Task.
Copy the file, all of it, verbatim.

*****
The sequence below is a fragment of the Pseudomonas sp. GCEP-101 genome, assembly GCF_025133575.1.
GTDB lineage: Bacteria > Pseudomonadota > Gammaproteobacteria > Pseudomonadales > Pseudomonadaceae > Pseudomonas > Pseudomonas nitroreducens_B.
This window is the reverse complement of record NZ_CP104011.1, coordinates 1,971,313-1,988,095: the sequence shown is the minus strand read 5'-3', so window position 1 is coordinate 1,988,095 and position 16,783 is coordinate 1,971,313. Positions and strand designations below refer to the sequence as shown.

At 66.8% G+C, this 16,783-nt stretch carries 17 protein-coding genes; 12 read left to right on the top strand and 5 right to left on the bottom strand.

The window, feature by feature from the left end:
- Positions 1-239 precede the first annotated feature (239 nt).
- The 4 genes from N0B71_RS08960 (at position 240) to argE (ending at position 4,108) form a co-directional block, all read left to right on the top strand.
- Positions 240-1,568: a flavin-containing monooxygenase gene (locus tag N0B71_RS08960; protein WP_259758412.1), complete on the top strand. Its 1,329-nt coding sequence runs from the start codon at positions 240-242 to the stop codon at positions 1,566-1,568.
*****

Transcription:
The sequence below is a fragment of the Pseudomonas sp. GCEP-101 genome, assembly GCF_025133575.1.
GTDB lineage: Bacteria > Pseudomonadota > Gammaproteobacteria > Pseudomonadales > Pseudomonadaceae > Pseudomonas > Pseudomonas nitroreducens_B.
This window is the reverse complement of record NZ_CP104011.1, coordinates 1,971,313-1,988,095: the sequence shown is the minus strand read 5'-3', so window position 1 is coordinate 1,988,095 and position 16,783 is coordinate 1,971,313. Positions and strand designations below refer to the sequence as shown.

At 66.8% G+C, this 16,783-nt stretch carries 17 protein-coding genes; 12 read left to right on the top strand and 5 right to left on the bottom strand.

The window, feature by feature from the left end:
- Positions 1-239 precede the first annotated feature (239 nt).
- The 4 genes from N0B71_RS08960 (at position 240) to argE (ending at position 4,108) form a co-directional block, all read left to right on the top strand.
- Positions 240-1,568: a flavin-containing monooxygenase gene (locus tag N0B71_RS08960; protein WP_259758412.1), complete on the top strand. Its 1,329-nt coding sequence runs from the start codon at positions 240-242 to the stop codon at positions 1,566-1,568.